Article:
DeadBase50: Crazy mixed up book for crazy mixed up kids

25th June 2017

Authors: John W. Scott, Stu Nixon, Mike Dolgushkin

Publisher: DeadBase Too

Price: £47.17 [Kindle at Amazon] $90 [ or]

Wisden Cricketers’ Almanack has been published annually in the UK since it was founded in 1864. It is seen as a world’s most famous sporting reference book. If you want to know anything about the game of cricket in terms of performances, statistics, awards, records, scorecards, rules and regulations and more then this title is seen as the Bible of Cricket.

The only comparable book in music, that I have seen, is DeadBase. In terms of its scope and attention to detail while focusing on a single band, there really is nothing to compare.

So what is DeadBase50? The core of the book is a hard backed (and now also Kindle-powered) book spanning 992 pages that contains extensive set lists, statistics, venue information, facts and opinion on the rock band, the Grateful Dead from 1965-1995 (plus the final concerts from the Fair Thee Well tour in 2015). You also get the same for each band member’s solo careers and post 1995 collaborations. It is seen as an invaluable resource for any, so-called, Deadhead. That is, the dedicated Grateful Dead fan.

The very first edition of the book emerged in 1987 and was updated and expanded on a yearly basis up until 1995 when the ‘leader’ and totem for the band, Jerry Garcia, died. After that, a further edition of the book was released in 1997 (DeadBase X) and then 1999 as DeadBase XI. Other supplements were issued plus a stripped down version called DeadBase Jr.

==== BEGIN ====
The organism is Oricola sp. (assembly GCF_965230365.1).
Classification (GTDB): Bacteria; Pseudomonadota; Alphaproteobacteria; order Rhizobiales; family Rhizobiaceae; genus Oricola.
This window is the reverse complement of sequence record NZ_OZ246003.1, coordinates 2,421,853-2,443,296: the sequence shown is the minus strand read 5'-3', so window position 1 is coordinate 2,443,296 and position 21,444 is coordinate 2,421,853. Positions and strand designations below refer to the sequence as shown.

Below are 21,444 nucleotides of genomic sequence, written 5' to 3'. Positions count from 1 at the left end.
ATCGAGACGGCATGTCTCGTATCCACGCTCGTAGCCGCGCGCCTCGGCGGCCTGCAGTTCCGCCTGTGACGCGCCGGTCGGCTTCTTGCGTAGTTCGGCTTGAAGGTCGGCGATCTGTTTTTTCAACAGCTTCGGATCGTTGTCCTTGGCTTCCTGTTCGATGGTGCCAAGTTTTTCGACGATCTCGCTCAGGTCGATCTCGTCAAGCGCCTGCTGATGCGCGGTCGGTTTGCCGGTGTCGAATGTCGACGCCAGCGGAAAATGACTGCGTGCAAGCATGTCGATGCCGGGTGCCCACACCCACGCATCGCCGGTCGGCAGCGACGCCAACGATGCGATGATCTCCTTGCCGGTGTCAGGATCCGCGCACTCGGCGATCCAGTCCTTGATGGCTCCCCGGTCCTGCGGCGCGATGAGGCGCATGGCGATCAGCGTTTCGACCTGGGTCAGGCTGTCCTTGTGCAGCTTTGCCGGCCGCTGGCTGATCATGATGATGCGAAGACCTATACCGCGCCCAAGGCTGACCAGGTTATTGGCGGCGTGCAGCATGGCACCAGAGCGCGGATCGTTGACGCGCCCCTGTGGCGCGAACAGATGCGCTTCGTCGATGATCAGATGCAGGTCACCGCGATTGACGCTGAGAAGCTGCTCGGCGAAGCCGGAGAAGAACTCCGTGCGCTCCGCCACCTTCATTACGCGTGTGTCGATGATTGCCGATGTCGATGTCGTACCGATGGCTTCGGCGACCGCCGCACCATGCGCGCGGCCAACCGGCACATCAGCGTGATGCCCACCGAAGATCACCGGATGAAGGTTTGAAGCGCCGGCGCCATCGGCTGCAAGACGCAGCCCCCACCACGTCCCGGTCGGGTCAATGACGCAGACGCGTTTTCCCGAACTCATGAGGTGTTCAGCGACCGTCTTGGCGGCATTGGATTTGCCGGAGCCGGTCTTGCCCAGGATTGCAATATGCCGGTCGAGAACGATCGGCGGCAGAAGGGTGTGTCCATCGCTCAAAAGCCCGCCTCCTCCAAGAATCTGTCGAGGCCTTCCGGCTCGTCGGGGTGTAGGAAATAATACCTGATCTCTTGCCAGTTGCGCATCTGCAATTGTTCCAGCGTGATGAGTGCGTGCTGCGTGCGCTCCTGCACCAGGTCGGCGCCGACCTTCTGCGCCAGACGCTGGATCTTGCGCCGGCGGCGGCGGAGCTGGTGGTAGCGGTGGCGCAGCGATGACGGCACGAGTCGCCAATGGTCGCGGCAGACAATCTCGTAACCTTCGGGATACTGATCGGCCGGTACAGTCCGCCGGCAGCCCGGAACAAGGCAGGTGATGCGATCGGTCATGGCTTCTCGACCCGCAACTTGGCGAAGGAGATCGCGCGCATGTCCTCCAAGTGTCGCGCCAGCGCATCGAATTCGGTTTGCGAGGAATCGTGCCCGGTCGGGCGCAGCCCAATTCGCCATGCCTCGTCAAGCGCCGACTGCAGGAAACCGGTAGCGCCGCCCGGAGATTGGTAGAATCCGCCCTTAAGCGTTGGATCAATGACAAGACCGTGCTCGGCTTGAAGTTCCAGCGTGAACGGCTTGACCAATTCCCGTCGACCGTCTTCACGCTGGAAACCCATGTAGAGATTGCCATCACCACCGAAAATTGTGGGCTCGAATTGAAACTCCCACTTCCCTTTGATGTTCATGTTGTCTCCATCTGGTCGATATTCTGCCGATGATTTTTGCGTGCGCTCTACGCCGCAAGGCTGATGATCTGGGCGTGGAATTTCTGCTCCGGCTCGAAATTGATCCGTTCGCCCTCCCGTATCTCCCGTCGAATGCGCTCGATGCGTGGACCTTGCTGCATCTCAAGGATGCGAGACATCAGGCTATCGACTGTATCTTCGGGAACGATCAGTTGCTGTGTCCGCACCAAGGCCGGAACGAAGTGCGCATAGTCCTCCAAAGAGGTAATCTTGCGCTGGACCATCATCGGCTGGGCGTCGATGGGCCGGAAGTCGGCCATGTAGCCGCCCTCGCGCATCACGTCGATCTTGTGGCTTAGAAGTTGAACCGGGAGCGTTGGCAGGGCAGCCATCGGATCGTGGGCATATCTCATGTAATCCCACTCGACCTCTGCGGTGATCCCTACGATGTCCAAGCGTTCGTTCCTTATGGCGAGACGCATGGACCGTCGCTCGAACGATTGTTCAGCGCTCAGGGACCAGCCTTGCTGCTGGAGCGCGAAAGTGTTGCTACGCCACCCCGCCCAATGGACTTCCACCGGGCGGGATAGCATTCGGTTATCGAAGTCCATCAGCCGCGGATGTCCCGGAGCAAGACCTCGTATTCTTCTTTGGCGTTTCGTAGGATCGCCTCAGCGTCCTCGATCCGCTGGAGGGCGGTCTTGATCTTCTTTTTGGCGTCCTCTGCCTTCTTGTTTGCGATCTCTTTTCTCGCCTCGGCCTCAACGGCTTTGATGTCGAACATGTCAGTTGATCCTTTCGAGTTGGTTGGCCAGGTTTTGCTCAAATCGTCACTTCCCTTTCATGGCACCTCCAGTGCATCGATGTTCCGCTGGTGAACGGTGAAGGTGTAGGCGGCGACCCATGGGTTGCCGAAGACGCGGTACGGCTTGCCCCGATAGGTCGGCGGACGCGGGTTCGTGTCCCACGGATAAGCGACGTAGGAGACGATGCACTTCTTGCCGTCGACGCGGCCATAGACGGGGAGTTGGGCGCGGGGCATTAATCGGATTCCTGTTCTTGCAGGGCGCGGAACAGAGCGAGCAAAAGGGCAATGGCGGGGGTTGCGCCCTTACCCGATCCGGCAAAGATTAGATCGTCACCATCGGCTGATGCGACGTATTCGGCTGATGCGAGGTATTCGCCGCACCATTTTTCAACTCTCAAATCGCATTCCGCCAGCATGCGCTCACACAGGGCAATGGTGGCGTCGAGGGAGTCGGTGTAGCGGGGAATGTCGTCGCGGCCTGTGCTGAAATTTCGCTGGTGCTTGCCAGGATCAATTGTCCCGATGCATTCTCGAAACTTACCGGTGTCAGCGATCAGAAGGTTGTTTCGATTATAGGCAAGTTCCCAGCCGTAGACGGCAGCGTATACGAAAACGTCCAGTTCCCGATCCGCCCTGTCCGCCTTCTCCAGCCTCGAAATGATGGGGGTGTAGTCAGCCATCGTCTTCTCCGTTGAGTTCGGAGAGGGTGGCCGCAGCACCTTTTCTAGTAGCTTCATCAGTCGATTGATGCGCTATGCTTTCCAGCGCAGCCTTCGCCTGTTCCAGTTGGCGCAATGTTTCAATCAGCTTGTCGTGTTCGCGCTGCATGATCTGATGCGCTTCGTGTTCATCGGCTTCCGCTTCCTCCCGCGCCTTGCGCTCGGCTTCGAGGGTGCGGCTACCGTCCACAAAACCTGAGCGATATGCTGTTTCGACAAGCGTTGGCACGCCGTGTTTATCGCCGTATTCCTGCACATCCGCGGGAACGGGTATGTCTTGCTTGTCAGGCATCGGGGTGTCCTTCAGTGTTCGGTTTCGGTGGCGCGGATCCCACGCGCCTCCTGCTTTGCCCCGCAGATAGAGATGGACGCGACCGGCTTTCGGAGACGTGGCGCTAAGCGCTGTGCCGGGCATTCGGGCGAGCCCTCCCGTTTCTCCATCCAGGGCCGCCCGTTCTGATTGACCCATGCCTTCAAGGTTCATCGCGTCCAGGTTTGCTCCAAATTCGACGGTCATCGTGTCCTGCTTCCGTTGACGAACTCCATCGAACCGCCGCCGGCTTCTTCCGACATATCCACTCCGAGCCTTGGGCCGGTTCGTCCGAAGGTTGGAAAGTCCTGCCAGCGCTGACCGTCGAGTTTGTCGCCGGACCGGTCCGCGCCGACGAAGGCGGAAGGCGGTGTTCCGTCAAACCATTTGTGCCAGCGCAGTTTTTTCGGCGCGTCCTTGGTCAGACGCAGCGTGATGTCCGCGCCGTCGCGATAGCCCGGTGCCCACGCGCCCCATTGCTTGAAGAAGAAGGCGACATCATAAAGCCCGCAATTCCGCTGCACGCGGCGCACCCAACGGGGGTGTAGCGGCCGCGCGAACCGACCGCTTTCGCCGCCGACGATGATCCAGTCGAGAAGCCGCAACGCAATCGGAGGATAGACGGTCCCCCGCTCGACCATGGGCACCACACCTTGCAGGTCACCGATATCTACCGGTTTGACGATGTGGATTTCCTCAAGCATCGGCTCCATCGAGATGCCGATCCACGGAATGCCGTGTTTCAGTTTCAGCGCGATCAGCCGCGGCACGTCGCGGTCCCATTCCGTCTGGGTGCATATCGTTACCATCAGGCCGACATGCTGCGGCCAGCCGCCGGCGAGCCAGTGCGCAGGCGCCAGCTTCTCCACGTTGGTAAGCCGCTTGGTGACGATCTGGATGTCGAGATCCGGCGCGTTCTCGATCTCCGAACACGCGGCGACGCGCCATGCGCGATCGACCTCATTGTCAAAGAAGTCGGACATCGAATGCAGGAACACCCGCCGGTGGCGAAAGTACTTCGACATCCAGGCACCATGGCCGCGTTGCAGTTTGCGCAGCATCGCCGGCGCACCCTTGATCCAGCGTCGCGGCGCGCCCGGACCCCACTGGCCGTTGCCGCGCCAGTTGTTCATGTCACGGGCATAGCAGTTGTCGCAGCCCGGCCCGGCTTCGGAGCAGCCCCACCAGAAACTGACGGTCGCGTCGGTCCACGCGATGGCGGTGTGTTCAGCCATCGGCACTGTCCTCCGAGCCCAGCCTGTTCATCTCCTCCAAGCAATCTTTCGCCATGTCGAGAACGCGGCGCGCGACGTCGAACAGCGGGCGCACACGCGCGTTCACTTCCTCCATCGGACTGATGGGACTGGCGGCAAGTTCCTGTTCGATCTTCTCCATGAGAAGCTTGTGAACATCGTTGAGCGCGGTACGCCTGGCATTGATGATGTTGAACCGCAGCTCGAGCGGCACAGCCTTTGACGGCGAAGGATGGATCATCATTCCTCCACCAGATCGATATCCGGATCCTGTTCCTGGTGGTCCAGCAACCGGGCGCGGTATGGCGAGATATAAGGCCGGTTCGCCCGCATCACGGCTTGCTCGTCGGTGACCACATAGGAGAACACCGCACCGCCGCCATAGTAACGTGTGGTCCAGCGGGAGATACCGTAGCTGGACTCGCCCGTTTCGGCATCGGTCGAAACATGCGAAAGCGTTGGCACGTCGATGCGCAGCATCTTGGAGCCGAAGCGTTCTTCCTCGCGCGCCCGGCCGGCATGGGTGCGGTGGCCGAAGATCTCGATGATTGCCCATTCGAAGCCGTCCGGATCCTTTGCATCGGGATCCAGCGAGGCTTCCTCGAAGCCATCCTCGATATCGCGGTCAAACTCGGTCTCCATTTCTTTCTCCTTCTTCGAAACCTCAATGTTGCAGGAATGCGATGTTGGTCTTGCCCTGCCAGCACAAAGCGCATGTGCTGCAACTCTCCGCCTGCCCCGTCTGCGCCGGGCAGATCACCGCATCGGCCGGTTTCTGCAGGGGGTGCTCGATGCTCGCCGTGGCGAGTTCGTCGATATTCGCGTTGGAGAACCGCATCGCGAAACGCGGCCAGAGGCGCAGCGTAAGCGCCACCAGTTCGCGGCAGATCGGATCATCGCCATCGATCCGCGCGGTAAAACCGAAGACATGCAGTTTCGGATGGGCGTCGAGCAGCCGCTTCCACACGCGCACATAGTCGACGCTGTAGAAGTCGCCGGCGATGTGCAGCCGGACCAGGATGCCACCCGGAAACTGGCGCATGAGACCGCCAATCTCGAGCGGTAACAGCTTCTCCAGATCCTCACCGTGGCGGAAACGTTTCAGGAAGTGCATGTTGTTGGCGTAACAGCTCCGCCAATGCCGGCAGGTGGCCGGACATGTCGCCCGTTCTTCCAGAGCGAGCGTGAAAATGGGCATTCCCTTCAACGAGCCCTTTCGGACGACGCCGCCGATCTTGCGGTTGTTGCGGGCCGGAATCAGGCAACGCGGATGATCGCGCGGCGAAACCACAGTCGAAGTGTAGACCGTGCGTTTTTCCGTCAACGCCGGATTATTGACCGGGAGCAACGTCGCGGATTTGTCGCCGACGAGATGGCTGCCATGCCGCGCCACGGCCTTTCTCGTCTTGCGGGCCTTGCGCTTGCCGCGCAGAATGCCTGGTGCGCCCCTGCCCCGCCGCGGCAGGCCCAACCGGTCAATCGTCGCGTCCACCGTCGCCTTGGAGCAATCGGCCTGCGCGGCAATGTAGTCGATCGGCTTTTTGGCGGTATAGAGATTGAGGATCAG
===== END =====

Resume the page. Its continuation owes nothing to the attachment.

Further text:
This newly printed database does feature the odd concert review or essay from fans but the majority of the text seen here consists of chronological lists and facts. This is a true DeadNerd tome.

Hence, on p.6 of the original rear section, there are details of a gig from 14 February 1968 then, on p.29 of the update front section, there is extra information from that concert and then on p.243 of the original part, there is a long-hand review of the same. In that gig was played a song called China Cat. On p.161, you can see all of the other gigs that the song had appeared in (400-500 at a rough guess). On p.125 you can see how often, on a year by year basis, that the song was sung (65 times in 1972, apparently) and so on. The facts and figures overwhelm you.

Criticisms? There are a few. As you can guess from the above, the book is a mess in terms of organisation and I question its practical value for anyone looking to quickly find a piece of information. This 50th anniversary edition (hence the name) is, in fact, two books in one. Hence, the updates from the last volume are not integrated into the older data but separated at the front of the book with the last edition remaining at the rear. Each part has its own page numbering range. Hence, if you look up a show, you will then have to look it up again in the first section to see if there were any updates. Also, the lack of a coherent structure and, in navigational terms, tabs printed on the page doesn’t help matters either. I recommend users buy the assorted Post-it Notes Markers Pads collection, priced at around £6, to create their own tabs to improve navigation.

That said, if you take the time and trouble to get to know the contents of this book and where everything is then it will prove useful but I wonder if the Kindle version might be the best option for serious users with that device’s invaluable search options.

All in all, a mighty, if flawed, tome for an incredible band.

(As this review went to press, the Kindle edition was withdrawn and is currently unavailable)